If “technology is stuff that doesn’t work yet”[1], then patterns are code we don’t know how to write yet.

In the Go Programming Language, the authors show how to iterate over elements in a map, sorted by keys:

To enumerate the key/value pairs in order, we must sort the keys explicitly, for instances, using the Strings function from the sort package if the keys are strings. This is a common pattern.

—Go Programming Language, Alan A. A. Donovan & Brian W. Kernighan, p94

The pattern is illustrated by the following code:

import "sort"

var names []string
for name := range ages {
    name = append(names, name)
}
sort.Strings(names)
for _, name := range names {
    fmt.Printf("%s\t%d\n", name, ages[name])
}

Peter Norvig calls this an informal design pattern: something referred to by name (“iterate through items in a map in order of keys”) and re-implemented from scratch each time it’s needed.

Informal patterns have their place but they are a larval form of knowledge, stuck halfway between intuition and formal understanding. When we see a recognize a pattern, our next step should always be to ask, “can we make it go away?”

Patterns are one way of expressing “how to” knowledge [2] but we have another, better way: code. Source code is a formal expression of “how to” knowledge that we can execute, test, manipulate, verify, compose, and re-use. Encoding “how to” knowledge is largely what programming is [3]. We talk about replacing people with programs precisely because we take the knowledge about how to do their job and encode it such that even a machine can understand it.

So how can we encode the knowledge of iterating through the items in a map in order of keys? How can we replace this pattern with code?

We can start by following Peter Norvig’s example and reach for a dynamic programming language, such as Python:

names = []
for name in ages:
    names.append(name)
names.sort()
for name in names:
    print("{}\t{}".format(name, ages[name]))

This is a very literal translation of the first snippet. A more idiomatic approach would look like:

names = sorted(ages.keys())
for name in names:
    print("{}\t{}".format(name, ages[name])

To turn this into a formal pattern, we need to extract a function that takes a map and returns a list of pairs of (key, value) in sorted order, like so:

def sorted_items(d):
    result = []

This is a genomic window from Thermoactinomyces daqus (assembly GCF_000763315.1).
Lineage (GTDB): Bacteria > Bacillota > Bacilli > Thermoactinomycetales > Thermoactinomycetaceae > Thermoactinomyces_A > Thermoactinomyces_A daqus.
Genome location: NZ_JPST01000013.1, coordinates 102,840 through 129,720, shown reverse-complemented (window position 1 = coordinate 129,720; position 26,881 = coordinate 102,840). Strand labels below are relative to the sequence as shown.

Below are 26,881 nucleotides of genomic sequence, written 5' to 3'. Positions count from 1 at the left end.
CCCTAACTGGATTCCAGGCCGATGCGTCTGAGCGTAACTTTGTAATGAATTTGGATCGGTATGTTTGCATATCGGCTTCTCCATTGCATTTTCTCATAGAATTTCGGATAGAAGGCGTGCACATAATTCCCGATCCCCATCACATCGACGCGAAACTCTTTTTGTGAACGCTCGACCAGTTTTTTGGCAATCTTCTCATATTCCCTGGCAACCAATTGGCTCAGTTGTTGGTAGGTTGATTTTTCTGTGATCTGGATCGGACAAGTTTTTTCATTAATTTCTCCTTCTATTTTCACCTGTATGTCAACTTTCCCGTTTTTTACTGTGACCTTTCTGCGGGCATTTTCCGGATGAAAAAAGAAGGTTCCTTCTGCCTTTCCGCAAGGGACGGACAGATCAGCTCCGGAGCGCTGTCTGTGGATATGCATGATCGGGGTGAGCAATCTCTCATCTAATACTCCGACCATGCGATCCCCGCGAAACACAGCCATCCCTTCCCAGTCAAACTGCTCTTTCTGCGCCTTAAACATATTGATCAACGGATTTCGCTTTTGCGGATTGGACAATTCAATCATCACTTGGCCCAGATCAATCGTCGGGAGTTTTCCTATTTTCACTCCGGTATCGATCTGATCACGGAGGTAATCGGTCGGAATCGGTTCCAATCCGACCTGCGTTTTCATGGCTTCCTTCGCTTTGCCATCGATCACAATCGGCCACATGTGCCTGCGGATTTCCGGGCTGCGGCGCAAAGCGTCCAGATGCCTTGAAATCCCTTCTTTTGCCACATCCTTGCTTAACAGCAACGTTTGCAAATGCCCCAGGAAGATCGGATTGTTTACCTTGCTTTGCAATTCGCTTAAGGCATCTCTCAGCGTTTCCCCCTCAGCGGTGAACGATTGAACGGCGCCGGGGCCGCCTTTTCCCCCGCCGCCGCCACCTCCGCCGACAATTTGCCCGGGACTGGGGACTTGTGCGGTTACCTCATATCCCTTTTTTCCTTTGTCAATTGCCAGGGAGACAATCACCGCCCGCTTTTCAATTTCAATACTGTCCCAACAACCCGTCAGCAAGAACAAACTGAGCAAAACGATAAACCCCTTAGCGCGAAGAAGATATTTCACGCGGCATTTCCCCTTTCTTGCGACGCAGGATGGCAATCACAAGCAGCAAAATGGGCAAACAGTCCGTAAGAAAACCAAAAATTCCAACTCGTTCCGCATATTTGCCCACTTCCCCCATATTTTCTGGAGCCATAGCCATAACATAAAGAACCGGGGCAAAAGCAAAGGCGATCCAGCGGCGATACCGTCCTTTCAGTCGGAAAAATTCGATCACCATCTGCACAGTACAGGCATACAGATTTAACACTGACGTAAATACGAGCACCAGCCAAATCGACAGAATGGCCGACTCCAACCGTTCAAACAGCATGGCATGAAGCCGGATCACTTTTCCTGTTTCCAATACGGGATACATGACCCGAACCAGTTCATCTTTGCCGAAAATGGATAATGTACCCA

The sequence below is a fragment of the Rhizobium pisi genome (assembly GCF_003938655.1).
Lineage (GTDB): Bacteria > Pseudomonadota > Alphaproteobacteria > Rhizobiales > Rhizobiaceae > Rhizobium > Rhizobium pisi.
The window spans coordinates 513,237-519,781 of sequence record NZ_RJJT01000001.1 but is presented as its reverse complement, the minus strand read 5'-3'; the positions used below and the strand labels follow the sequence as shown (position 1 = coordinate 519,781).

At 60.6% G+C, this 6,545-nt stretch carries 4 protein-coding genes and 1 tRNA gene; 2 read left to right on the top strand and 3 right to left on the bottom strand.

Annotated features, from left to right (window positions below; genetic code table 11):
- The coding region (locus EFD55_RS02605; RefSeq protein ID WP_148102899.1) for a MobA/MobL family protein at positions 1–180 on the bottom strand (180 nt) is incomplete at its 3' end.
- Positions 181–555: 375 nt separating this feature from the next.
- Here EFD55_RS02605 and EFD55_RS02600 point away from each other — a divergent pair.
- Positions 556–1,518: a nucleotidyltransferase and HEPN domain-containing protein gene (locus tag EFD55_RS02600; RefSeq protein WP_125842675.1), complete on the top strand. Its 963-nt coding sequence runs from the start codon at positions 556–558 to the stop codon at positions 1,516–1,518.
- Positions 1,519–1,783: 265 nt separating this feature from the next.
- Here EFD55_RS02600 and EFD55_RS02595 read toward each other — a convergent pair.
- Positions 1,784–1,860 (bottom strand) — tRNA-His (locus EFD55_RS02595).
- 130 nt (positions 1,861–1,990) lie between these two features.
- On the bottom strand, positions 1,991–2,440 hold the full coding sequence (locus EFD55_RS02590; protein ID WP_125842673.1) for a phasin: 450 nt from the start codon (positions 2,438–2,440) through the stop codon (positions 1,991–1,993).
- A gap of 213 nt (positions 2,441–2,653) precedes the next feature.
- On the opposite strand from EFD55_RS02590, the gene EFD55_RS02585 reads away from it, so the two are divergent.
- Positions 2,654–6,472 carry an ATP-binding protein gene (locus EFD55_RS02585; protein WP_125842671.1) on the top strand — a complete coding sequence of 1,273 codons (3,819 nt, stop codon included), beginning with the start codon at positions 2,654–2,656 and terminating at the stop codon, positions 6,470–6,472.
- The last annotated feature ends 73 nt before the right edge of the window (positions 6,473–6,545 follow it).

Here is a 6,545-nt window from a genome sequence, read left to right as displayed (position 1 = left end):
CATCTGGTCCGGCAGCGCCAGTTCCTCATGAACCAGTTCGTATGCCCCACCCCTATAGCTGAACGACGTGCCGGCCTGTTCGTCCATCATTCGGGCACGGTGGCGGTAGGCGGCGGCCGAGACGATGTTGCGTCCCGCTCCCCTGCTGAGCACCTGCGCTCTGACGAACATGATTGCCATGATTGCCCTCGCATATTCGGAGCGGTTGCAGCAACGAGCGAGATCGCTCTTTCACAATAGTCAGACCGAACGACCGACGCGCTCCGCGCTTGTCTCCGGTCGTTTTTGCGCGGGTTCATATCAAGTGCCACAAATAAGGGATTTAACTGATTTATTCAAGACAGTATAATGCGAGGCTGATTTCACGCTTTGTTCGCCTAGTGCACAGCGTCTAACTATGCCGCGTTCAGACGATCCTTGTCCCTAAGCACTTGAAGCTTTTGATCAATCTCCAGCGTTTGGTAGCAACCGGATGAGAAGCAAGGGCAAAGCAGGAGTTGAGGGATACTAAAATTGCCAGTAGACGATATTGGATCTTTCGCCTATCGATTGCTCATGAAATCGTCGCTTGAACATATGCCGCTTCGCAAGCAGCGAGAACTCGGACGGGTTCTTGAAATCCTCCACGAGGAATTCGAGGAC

sorted_keys = sorted(d.keys())
    for k in sorted_keys:
        result.append((k, d[k]))
    return result

for name, age in sorted_items(ages):
    print("{}\t{}".format(name, age))

The pattern has become a function. Instead of a name or a description, it has an identifier, a True Name that gives us power over the thing. When we invoke it we don’t need to comment our code to indicate that we are using a pattern because the name sorted_items makes it clear. If we choose, we can test it, optimize it, or perhaps even prove its correctness.

If we figure out a better way of doing it, such as:

def sorted_items(d):
    return [(k, d[k]) for k in sorted(d.keys())]

Then we only have to change one place.

And if we are willing to tolerate a slight change in behavior,

def sorted_items(d):
    return sorted(d.items())

Then we might not need the function at all.

It was being able to write code like this that drew me towards Python and away from Java, way back in 2001. It wasn’t just that I could get more done in fewer lines—although that helped—it was that I could write what I meant.

Of course, these days I’d much rather write:

import Data.List (sort)
import qualified Data.HashMap as Map

sortedItems :: (Ord k, Ord v) => Map.Map k v -> [(k, v)]
sortedItems d = sort (Map.toList d)

But that’s another story.

[1]Bran Ferren, via Douglas Adams
[2]Patterns can also contain “when to”, “why to”, “why not to”, and “how much” knowledge, but they _always_ contain “how to” knowledge.
[3]The excellent SICP lectures open with the insight that what we call “computer science” might be the very beginning of a science of “how to” knowledge.